Hailing from Canada, Konner Whitney, a.k.a Whitney K, plays from the heart and writes from the head. His lo-fi sound combines folk, country and blues and his lyrical witchery has often wrestled with topics such as politics, heartbreak and escapism…but invariably this is always tinged with a touch of light-heartedness. The world is often serious, but if you don’t smile as you swallow each mouthful, its going to be harder to digest.
Whitney K emerged in 2016 with his intoxicating 4-track EP, Goodnight. Alongside this, he has issued three albums, two of which are only available digitally or on cassette (as far as I can tell), and the third (Two Years), which was released last year. Now, signed to the UK-based Canadian label, Maple Death Records, his latest offering was issued just under two weeks ago. Hard To Be A God is a five-track offering of “VU-inspired outsider-avant-blues”.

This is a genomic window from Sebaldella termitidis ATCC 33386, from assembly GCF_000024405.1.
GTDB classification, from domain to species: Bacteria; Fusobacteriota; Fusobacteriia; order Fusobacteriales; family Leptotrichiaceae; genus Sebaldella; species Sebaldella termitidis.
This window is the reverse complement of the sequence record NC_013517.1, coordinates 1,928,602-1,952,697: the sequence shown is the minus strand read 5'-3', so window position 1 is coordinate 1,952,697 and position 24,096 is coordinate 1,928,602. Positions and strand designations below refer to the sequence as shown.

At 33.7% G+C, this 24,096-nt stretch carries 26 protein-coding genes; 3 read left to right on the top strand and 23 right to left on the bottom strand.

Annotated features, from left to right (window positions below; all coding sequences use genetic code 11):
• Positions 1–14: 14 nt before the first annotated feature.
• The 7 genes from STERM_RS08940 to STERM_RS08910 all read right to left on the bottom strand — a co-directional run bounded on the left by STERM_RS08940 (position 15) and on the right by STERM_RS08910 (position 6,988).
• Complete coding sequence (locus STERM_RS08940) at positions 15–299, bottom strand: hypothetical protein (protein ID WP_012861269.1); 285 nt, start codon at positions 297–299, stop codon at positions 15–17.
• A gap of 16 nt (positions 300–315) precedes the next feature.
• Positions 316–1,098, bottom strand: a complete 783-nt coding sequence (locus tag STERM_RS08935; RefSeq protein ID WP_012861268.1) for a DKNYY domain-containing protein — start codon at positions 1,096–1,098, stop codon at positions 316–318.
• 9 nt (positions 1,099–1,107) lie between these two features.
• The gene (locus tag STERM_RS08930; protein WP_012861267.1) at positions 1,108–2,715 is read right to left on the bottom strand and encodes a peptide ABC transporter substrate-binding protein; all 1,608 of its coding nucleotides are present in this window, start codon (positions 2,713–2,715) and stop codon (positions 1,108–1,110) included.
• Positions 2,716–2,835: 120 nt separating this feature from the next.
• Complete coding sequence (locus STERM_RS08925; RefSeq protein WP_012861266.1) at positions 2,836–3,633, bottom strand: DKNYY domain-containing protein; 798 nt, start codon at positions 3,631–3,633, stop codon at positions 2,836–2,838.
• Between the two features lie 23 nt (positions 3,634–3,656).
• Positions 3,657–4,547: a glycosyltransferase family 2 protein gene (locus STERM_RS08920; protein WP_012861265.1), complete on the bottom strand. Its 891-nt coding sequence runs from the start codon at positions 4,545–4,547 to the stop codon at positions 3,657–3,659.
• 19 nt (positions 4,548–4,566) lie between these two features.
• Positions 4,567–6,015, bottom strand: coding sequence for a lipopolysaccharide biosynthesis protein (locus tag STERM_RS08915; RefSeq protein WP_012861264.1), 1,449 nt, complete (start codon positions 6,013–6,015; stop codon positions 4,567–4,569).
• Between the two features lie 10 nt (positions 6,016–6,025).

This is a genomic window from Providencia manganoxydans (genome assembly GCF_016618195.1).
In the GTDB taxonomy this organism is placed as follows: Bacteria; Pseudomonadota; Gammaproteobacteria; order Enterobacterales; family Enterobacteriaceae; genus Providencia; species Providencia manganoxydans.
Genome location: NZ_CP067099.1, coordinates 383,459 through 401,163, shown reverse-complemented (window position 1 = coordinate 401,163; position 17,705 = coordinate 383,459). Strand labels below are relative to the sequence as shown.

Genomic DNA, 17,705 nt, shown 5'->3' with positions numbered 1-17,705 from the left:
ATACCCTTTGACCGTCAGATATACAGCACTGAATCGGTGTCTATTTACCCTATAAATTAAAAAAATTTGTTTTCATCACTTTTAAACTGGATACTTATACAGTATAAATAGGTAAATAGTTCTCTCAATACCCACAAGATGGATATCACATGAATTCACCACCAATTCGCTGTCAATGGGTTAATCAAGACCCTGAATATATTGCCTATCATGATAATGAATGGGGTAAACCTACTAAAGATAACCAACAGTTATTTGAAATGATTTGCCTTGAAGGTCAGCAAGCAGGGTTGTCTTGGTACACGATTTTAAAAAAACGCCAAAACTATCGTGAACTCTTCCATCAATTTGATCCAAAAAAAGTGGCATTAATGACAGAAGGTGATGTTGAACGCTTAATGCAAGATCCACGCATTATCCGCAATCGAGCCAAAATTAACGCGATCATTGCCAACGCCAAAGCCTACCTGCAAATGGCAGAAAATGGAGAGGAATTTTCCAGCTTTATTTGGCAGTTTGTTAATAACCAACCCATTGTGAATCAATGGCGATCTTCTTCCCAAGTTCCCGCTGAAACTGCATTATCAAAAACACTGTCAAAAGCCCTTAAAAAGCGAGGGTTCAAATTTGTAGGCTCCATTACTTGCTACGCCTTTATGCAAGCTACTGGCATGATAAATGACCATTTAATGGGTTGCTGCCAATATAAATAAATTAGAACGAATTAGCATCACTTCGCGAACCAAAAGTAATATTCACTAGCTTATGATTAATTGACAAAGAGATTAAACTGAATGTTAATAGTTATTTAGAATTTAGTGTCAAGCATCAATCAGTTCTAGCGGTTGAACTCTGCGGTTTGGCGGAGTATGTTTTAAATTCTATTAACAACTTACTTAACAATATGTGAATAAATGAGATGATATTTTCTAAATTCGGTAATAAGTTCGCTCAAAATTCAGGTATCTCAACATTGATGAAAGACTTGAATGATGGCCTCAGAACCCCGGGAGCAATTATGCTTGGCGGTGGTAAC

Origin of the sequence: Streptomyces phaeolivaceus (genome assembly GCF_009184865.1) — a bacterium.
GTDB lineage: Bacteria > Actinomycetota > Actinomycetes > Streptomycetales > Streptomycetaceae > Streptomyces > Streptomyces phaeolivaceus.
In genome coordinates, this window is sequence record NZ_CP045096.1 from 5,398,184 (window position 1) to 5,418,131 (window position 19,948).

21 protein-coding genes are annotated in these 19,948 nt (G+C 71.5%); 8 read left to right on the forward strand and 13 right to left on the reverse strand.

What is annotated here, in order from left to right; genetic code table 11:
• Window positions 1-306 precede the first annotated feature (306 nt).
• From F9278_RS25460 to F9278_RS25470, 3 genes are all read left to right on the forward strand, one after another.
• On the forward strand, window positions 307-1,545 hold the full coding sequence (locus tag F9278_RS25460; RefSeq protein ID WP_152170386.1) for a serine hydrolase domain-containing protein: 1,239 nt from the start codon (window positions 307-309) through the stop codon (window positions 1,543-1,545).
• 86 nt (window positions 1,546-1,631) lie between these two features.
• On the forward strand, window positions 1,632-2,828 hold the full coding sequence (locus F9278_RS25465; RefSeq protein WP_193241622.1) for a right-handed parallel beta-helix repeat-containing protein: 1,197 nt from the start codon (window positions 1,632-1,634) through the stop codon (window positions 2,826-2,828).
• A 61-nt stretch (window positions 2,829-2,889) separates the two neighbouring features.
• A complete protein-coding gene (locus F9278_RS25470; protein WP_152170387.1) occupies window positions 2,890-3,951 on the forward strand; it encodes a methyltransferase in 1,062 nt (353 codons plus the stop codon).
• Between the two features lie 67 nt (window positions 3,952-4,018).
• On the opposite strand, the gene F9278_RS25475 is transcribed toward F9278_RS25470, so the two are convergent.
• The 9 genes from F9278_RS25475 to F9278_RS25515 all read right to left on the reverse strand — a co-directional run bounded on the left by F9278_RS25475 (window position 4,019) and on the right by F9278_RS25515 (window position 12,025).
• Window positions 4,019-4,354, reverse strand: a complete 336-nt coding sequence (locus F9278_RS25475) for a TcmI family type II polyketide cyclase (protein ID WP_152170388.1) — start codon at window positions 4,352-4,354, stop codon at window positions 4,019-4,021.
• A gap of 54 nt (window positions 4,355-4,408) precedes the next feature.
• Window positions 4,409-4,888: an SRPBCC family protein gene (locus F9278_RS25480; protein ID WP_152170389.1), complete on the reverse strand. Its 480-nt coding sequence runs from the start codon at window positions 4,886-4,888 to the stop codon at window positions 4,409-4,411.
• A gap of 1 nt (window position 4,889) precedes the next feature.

Featured track, Not Unlike A Rock got nestled in my mind shortly after the first listen and I love the way it lifts and bobs upon a drone melody as it hums and purrs throughout the song, soft and everlasting. This unfaltering sound continuum offers solace and stability as warbling keys duck and dive upon these gentle waves, whilst Whitney’s vocals unfurl tuneful, wistful mutterings. Lyrics create vivid imagery as they ponder, “This life is a river/And I flow with it as I may/Til you ask me to stay/Well, I thought you knew the way…”
It’s a little (silk) ear worm!! Check it out above and listen/purchase the rest of the EP from here.
..and just in case you were wondering what the record cover artwork is all about, here’s your answer:
“Hard To Be A God’’s hallucinatory pastoral album cover is a painting by Caro Deschênes depicting a rearing dog soaring above the deceased bodies of Bob Dylan, Lou Reed and Kris Kristofferson. This image epitomizes in many ways Whitney K’s approach. This is not simply a ‘kill yr idols’ situation, this is an open conversation, where storytelling becomes visionary and frames personal, poetic and often playful dérives through the histories of their imagination, bending and elevating a whole serious inventory of dreams…”